US researchers have found that individuals with greater optimism are more likely to live longer and to achieve “exceptional longevity,” that is, living to age 85 or older.
Optimism refers to a general expectation that good things will happen, or believing that the future will be favourable because we can control important outcomes. Whereas research has identified many risk factors that increase the likelihood of diseases and premature death, much less is known about positive psychosocial factors that can promote healthy aging.
The large study, published in PNAS journal, was based on 69,744 women and 1,429 men. Both groups completed surveys to assess their level of optimism, as well as their overall health and health habits such as diet, smoking and alcohol use. Women were followed for 10 years, while the men were followed for 30 years.
When individuals were compared based on their initial levels of optimism, the researchers found that the most optimistic men and women demonstrated, on average, an 11-15% longer lifespan, and had 50-70% greater odds of reaching 85 years old compared to the least optimistic groups. The association between optimism and longevity held even after accounting for age, and other influential factors such as educational attainment, chronic diseases, depression and also health behaviours, such as alcohol use, exercise, diet and primary care visits.
The results are relevant to public health, explains co-author Lewina Lee, PhD, clinical research psychologist at the National Center for PTSD at VA Boston Healthcare System and assistant professor of psychiatry at Boston University School of Medicine (BUSM) because they show that optimism is a “psychosocial asset that has the potential to extend the human lifespan.” She suggests also that it is a kind of learned behaviour and that levels of optimism can be modified using relatively simple techniques or therapies.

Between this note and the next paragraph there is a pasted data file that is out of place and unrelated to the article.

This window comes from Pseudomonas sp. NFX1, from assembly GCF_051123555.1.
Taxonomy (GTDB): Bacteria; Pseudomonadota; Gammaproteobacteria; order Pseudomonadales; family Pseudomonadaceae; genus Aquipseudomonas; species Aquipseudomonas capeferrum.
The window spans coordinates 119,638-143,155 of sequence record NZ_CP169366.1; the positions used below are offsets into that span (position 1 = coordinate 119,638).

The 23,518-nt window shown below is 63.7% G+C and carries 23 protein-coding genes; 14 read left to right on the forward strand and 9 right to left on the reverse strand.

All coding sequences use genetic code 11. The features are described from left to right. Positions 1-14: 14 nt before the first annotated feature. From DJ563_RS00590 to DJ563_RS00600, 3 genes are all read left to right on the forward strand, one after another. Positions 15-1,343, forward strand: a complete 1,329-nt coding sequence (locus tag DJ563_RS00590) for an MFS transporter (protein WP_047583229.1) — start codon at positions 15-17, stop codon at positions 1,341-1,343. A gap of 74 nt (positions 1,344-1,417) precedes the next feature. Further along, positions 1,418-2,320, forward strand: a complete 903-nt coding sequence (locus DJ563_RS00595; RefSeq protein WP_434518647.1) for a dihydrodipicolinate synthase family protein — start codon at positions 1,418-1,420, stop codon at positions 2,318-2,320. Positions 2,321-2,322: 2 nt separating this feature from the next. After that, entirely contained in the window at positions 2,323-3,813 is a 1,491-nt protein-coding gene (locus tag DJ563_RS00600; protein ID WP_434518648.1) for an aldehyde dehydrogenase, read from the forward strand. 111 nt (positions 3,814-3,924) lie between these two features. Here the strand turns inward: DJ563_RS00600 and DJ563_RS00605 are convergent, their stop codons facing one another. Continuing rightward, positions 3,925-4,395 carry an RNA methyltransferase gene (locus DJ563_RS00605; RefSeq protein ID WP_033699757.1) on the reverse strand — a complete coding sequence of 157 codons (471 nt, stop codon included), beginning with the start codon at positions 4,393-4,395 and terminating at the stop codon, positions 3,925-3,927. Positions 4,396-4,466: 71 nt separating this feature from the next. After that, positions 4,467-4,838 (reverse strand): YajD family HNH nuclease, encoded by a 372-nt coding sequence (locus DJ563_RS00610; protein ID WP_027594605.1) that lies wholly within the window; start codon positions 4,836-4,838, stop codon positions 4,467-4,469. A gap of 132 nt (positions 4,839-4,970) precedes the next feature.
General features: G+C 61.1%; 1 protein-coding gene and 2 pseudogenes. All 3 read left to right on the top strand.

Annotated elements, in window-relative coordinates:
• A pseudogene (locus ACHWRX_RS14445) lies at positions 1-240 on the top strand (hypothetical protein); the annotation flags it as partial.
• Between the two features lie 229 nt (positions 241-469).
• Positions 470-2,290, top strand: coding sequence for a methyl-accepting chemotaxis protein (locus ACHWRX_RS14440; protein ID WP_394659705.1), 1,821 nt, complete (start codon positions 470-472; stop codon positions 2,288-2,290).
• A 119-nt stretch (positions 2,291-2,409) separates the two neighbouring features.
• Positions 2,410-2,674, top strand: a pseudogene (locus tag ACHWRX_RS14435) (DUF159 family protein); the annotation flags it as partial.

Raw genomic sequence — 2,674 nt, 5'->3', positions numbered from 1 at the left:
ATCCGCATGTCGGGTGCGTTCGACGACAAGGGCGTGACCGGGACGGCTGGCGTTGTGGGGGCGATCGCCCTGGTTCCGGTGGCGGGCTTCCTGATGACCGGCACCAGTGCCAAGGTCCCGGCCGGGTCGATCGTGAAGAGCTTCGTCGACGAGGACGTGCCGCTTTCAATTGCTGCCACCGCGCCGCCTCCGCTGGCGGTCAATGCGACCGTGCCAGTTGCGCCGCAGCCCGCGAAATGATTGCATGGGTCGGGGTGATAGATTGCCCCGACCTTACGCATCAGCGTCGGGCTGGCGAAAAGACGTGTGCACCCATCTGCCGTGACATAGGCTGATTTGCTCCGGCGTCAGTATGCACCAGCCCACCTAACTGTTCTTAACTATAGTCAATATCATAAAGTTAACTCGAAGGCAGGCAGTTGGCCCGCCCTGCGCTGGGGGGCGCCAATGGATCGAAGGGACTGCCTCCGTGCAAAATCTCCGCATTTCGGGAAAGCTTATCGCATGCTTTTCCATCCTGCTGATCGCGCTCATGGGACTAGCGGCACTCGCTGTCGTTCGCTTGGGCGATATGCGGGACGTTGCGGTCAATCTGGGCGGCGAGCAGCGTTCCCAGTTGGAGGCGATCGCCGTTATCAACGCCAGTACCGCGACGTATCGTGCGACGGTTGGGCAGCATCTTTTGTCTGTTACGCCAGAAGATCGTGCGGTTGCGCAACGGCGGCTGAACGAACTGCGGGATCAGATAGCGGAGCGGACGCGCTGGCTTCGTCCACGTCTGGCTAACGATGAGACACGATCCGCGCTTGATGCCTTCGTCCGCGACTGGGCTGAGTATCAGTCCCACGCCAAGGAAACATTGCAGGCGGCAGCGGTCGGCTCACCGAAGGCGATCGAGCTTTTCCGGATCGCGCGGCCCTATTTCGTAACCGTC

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It is still unclear how exactly optimism helps people attain longer life. “Other research suggests that more optimistic people may be able to regulate emotions and behaviour as well as bounce back from stressors and difficulties more effectively,” said co-author Laura Kubzansky, PhD, MPH, Lee Kum Kee Professor of Social and Behavioral Sciences and co-director, Lee Kum Sheung Center for Health and Happiness at the Harvard T.H. Chan School of Public Health.
The researchers behind the current study suggest also that more optimistic people tend to have healthier habits, such as being more likely to engage in more exercise and less likely to smoke, which could extend lifespan.
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